No cash, no problem: Hi-tech Paris priest makes sure his flock have no excuses

Churchgoers in a posh part of Paris now have no excuse not to cough up for the collection at mass after the priest installed contactless bank card terminals for donations.

No cash, no problem: Hi-tech Paris priest makes sure his flock have no excuses
Photo: ginasanders/ Depositphotos
This could mark the beginning of the end for the famous rattling of the church collection basket. 
For the first time in France the familiar beeping of the contactless payment — usually reserved for supermarkets and brasseries — will be joining the church chorus.
The high-tech move is taking place at Saint-François de Molitor, a church located in one of the wealthiest areas of Paris,
That means that during Sunday Mass, on top of the traditional baskets that circulate the pews, there will also be five connected wicker baskets, equipped with a smartphone linked to a mini-payment terminal (see tweet below) inviting churchgoers to donate €2, €3, €5 or €10.
That rules out the old excuse used by churchgoers over centuries of not having any cash.
In Paris, church donations — used to pay for expenses such as heating and electricity in the parish — have stagnated in recent years at an average of €3.
But the parish priest of the church in question, Father Didier Duverne has denied the move is about making money. 
“It amuses me, it's fun. Our parishioners are receptive to novelty,” he told Le Parisien which first revealed the story. “The interest is not economic.” 
“The experiment is not to increase the amount of donations but to anticipate the future, when people don't carry money anymore, even for their baguette,” he added. 
Some may even see it as a welcome relief from having to remember to have the right money on them ready for church as well as a chance to keep their donations anonymous. 
“The parish and the priests will never know the names of the people who give,” said Christophe Rousselot, the director of financial resources development in the diocese of Paris who came up with the prototype with French start-up Actoll. 
“The real challenge is that it goes as fast as possible,” said Rousselot. “In our country, two-thirds of credit card holders have the option to checkout without typing code.”
“The Church has no reason not to get with the times,” he added.
If the experiment works, the beeps of contactless payments may be ringing out from churches across the French capital sooner rather than later. 


France to roll out ID cards app

Technology is being rolled out to allow people to carry their French ID cards in an app form - and could be rolled out to other cards, including driving licences and cartes de séjour residency cards.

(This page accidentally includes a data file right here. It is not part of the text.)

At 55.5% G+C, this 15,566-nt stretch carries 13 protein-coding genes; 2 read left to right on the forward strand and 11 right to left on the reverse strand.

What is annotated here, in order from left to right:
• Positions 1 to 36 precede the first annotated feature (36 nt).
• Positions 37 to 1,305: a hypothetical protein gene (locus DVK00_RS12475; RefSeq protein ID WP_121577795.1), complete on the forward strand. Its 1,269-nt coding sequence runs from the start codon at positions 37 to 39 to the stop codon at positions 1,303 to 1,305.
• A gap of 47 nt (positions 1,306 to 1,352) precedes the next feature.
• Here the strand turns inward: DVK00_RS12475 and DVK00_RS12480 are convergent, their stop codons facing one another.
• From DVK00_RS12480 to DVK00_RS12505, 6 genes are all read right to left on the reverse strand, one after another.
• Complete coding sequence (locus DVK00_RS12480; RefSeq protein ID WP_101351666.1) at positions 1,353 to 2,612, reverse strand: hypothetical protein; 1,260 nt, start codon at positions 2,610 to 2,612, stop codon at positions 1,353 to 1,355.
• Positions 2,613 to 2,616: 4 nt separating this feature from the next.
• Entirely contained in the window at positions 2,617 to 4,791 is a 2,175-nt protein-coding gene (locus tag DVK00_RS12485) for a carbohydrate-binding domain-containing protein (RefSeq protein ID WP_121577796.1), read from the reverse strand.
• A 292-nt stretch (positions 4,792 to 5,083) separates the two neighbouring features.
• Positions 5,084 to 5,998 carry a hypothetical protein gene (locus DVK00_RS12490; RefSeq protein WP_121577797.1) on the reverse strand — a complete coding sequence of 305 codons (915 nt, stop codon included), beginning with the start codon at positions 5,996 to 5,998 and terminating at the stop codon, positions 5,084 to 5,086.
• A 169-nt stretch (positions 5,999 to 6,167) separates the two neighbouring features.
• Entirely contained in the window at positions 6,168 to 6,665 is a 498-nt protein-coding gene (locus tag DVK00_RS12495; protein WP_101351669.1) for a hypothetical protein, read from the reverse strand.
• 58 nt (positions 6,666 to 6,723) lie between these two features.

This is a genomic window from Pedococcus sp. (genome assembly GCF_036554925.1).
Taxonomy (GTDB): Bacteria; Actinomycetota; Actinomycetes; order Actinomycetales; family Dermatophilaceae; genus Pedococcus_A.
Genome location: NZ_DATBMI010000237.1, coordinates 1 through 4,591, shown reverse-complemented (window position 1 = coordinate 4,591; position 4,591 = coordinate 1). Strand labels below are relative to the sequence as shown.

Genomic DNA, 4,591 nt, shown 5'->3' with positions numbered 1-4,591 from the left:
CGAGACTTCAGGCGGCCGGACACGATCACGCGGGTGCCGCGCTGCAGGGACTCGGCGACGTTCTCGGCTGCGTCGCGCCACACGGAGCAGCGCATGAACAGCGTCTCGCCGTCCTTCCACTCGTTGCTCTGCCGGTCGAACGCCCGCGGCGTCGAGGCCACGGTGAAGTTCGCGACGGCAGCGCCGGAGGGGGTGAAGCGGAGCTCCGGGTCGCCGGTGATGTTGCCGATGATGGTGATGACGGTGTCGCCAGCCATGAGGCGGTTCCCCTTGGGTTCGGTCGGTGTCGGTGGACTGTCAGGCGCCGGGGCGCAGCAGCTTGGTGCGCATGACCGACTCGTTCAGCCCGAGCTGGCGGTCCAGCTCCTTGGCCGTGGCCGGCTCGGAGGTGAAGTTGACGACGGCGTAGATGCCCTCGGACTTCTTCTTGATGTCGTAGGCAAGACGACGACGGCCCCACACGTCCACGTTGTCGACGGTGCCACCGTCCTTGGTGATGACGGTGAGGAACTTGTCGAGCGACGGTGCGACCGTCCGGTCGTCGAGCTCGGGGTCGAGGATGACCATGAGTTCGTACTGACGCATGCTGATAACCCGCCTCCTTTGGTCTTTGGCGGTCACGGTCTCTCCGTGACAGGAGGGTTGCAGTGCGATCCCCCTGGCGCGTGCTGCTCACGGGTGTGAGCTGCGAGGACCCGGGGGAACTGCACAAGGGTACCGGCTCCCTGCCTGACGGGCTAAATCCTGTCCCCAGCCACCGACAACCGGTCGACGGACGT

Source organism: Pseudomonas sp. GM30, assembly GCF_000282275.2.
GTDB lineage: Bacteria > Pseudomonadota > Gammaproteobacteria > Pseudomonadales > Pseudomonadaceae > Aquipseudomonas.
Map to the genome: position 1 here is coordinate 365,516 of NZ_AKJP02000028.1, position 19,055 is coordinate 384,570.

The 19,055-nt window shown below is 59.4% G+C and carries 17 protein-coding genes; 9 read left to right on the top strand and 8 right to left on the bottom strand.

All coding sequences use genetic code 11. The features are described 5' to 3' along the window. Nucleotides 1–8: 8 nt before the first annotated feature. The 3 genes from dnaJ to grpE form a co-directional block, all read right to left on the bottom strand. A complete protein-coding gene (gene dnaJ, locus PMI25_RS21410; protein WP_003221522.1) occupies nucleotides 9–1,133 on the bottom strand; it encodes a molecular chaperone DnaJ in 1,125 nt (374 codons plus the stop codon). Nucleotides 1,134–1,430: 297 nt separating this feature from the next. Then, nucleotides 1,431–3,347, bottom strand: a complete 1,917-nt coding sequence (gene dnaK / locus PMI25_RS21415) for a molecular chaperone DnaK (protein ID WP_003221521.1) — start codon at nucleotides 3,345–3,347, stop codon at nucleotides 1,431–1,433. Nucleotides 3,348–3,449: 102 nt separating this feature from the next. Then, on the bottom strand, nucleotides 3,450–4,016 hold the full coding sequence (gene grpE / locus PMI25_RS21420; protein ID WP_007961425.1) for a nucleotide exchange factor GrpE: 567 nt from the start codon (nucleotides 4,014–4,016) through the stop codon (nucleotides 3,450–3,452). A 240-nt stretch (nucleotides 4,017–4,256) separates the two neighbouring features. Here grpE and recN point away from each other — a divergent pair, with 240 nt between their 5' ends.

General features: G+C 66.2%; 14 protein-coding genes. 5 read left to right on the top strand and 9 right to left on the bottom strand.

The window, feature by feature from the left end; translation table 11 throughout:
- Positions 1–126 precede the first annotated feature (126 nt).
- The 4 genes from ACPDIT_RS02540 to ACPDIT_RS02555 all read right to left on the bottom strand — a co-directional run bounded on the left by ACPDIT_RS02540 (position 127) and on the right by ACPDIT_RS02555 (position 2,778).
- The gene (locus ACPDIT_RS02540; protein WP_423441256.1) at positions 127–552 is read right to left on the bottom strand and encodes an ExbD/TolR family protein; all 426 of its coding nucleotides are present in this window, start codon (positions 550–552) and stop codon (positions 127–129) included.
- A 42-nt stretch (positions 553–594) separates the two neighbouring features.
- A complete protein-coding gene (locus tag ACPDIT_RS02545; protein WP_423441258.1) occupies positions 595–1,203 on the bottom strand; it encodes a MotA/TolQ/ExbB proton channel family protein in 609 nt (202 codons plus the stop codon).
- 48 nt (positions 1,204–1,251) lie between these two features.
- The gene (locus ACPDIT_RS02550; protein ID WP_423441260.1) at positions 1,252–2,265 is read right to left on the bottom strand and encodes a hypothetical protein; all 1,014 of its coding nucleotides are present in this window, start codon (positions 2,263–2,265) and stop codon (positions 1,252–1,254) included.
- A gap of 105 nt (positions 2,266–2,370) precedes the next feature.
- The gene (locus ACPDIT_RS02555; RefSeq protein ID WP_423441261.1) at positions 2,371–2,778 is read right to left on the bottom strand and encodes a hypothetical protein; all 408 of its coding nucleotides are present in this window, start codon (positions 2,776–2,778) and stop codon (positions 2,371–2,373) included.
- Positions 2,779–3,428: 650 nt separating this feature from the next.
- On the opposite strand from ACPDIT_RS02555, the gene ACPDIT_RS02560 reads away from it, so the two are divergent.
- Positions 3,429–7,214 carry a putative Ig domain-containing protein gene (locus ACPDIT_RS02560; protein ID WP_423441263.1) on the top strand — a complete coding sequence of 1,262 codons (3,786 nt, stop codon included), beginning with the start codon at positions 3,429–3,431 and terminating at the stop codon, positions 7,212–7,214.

France to roll out ID cards app

Holders of French carte d’identité (ID cards) will soon be able to carry certified digital versions of them on their smartphone or other electronic devices, a decree published in the Journal Officiel has confirmed.

An official app is being developed for holders of the newer credit card-format ID cards that have information stored on a chip. A provisional test version of the app is expected at the end of May.

Users will be able to use the ID card app, when it becomes available, for a range of services “from checking in at the airport to renting a car”, according to Thierry Breton, EU Commissioner for the Internal Market.

All French citizens have an ID card, which can be used for proving identity in a range of circumstances and for travel within the EU and Schengen zone – the new app will be in addition to the plastic card that holders already have.

Under the plans, after downloading the app, card holders will need merely to hold the card close to their phone to transfer the required information. According to officials, the holder then can decide what information is passed on – such as proof of age, or home address – according to the situation.

The government has not given any examples of situations in which the app would need to be used, but has set out the main principles and the ambition of the plan: to allow everyone to identify themselves and connect to certain public and private organisations, in particular those linked to the France Connect portal.

READ ALSO What is France Connect and how could it make your life simpler?

Cards will continue to be issued for the foreseeable future – this is merely an extension of the existing system.

Only French citizens have ID cards, but if successful the app is expected to be rolled out to include other cards, such as driving licences, cartes de séjour residency cards or even visas. A digital wallet is being developed at the European level – Member States have until September to agree what it could contain.

READ ALSO Eight smartphone apps that make life in France a bit easier